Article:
Young hooker Harvey Whiteley is delighted to have agreed a one-year contract at Hunslet. And the 23-year-old, who made a big impression at the South Leeds Stadium after being snapped up last August, aims to build on that early progress and further endear himself to the Parksiders’ loyal fanbase.

He said: “I had no hesitation at all in re-signing, and I’m keen to see how I can go after a good pre-season, with even more game-time under my belt. It’s good to be at Hunslet and an added factor which can only help is that I’m a local lad and only live down the road, at Woodlesford.

“I was over the moon when I got the call a couple of in August from head coach Alan Kilshaw. The lads, including the senior players, were very welcoming and they – and of course Alan – – helped me play better and I quickly felt very settled here.

“Training, and the build-ups to matches, was good and we really felt we should have pushed harder for promotion but ultimately two or three drawn games cost us – otherwise we would have finished much higher in the league and been much better placed in the Betfred League 1 promotion play-offs.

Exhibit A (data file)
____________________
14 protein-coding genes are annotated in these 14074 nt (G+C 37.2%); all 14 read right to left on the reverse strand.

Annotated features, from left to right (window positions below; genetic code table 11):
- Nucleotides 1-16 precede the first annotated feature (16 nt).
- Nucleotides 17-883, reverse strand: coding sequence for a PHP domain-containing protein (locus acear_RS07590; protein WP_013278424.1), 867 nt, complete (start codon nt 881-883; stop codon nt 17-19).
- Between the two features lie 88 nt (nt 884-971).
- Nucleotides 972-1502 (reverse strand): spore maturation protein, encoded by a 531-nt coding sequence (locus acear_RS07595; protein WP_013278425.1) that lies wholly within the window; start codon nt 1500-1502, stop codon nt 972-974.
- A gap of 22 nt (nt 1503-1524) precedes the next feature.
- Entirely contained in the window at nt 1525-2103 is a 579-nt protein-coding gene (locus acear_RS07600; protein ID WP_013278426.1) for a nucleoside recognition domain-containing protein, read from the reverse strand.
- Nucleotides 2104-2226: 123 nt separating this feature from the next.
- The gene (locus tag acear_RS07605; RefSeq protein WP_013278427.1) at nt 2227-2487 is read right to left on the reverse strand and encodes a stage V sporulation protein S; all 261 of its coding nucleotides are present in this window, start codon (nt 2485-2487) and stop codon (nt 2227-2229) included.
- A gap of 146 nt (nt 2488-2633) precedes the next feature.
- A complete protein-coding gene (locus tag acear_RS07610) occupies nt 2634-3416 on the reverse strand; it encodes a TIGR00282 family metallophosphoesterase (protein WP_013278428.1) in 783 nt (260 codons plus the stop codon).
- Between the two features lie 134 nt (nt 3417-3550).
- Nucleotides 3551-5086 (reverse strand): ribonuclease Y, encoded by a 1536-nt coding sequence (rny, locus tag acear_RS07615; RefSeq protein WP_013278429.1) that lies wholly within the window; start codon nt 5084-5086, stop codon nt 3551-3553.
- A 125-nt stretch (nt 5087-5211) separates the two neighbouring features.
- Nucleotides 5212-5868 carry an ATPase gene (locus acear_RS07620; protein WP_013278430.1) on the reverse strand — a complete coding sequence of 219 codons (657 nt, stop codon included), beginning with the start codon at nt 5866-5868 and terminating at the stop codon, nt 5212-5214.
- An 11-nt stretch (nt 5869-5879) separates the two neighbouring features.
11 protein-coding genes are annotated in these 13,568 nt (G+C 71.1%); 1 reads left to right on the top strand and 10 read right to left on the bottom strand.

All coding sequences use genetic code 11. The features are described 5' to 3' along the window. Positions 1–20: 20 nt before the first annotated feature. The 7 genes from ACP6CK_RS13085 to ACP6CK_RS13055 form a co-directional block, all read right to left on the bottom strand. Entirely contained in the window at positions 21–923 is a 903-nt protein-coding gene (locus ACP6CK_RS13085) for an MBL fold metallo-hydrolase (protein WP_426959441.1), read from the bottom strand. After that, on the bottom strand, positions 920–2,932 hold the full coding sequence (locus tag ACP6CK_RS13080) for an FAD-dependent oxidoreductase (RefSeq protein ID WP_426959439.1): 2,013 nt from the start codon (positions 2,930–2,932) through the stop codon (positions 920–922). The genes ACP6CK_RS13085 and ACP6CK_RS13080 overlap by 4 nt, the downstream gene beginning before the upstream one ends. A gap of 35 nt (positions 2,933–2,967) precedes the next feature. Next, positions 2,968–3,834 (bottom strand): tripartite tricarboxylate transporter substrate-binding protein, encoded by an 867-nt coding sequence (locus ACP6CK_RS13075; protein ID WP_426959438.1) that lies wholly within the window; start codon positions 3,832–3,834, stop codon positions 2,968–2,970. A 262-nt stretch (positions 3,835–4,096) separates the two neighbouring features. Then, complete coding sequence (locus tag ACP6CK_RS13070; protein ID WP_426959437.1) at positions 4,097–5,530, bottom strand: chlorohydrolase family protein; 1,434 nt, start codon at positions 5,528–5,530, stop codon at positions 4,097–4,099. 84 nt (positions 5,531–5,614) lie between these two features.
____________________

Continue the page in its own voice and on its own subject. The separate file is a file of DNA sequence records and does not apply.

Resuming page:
”Hunslet slipped out of those play-offs with a defeat at Doncaster in an elimination semi-final and are now aiming to rebuild for the 2022 campaign. Whiteley, who is likely to be a key figure in that process, said: “I’m looking forward to doing my best in front of our loyal and vocal fans, and to having my name on that shirt! It will be a good year, with a young and eager squad.”

Whiteley is a product of local outfit Oulton Raiders, for whom he starred in the National Conference League this year. His first taste of Rugby League was as a Raiders tot, under the late and sadly missed Rocky Whitehead, and he joined Leeds Rhinos Academy after catching the eye of the Headingley outfit, where he gained Super League experience and came under the wing of Rob Burrow.

“He was an excellent coach to our young lads, and a big influence on me,” reflects Whiteley. “Rob had the balance just right, he was ready to have a good laugh but he always knew just when to get serious and he taught me so much about what to do on the pitch – and he made sure that I always knew just why I was doing it. It’s very sad what’s happened to him; he means so much to all the players, who he nurtured so well.

“I’ve picked up a lot from all the coaches I’ve played under, including at Dewsbury Rams when I went there before returning to Oulton. I think it’s important that all Rugby League players never stop learning and I’ll be doing that until the end of my career.”